So I can’t wait to go back. I can’t wait to see Peterhof Palace and walk around the gardens and see the fountains. I can’t wait to visit the Gulag History Museum in Moscow, since I spent years in college researching various gulag-related topics. I can’t wait to see the Alexander Nevsky Monastery in St. Petersburg. I can’t wait to walk through the Hermitage singing the Anastasia soundtrack to myself again.

What it looked like outside my window at midnight during White NIghts

More than anything else, I can’t wait to experience White Nights as it should be experienced—staying up late, partying, exploring, seeing the bridges go up. I didn’t drink a single drop of alcohol on my trip three years ago (I KNOW!!!) and didn’t want to stay out late because (obviously) I was sick and I was alone. And White Nights, in summer in St. Petersburg (when it stays light outside for the whole night because the city is so far north), is going to be an amazing experience.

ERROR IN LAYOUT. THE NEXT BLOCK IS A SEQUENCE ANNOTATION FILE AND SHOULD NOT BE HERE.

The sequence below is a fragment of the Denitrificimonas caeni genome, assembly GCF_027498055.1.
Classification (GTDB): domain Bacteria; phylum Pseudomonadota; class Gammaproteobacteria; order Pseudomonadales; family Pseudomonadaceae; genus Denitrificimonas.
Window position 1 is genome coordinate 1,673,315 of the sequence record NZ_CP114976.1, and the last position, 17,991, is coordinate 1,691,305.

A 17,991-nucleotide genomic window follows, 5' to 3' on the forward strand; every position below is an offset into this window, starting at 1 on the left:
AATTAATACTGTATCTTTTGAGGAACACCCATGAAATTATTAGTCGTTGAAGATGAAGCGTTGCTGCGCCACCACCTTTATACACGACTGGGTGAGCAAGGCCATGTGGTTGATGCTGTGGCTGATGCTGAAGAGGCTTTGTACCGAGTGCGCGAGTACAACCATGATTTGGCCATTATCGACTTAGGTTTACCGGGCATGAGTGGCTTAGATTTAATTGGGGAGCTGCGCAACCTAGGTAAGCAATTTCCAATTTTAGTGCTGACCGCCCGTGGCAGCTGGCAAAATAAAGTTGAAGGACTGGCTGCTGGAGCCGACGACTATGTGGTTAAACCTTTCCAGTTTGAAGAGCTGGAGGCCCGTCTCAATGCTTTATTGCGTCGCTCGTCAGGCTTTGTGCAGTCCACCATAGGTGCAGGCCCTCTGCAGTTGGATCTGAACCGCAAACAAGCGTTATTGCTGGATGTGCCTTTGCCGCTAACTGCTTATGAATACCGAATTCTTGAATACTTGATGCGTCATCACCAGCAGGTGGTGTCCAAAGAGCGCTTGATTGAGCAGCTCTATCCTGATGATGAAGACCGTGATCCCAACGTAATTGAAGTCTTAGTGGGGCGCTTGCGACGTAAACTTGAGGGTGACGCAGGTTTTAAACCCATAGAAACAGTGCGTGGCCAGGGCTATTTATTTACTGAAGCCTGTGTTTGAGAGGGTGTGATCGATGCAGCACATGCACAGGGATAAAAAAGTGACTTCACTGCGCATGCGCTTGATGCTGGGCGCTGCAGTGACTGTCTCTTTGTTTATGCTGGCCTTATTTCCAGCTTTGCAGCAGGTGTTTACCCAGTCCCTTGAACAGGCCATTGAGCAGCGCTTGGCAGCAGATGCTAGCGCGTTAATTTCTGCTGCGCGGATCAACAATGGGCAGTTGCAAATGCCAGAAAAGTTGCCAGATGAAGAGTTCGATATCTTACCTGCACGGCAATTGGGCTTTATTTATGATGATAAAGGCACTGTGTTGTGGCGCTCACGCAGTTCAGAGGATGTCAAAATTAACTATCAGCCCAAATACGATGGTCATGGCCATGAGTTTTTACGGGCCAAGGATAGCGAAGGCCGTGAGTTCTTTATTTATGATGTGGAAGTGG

And I can’t wait to travel there and not be alone. I was hyper-vigilant to the point of paranoid every second of my trip. Constantly on guard, never wanting to get my camera out and take photos, nothing that made me look like a tourist. I just wanted to blend in and stay as safe as possible.

Above all, I just cannot wait to take Adam to this amazing country. It means so much to me, and is a phenomenal place to visit. I know he will love it for some of the reasons I do—the history, the architecture, the innate Russian-ness of it all. I’m already lucky that I get to live in England (my favorite country) with my favorite person. I can’t wait to take that person to more of my favorite places around the world—and discover new favorite places together!

I’m nervous. I’m scared. I’m excited. I want to cry every other second. I left a part of my heart in Russia three years ago—and I can’t wait to return to it.

Увидимся скоро, Россия!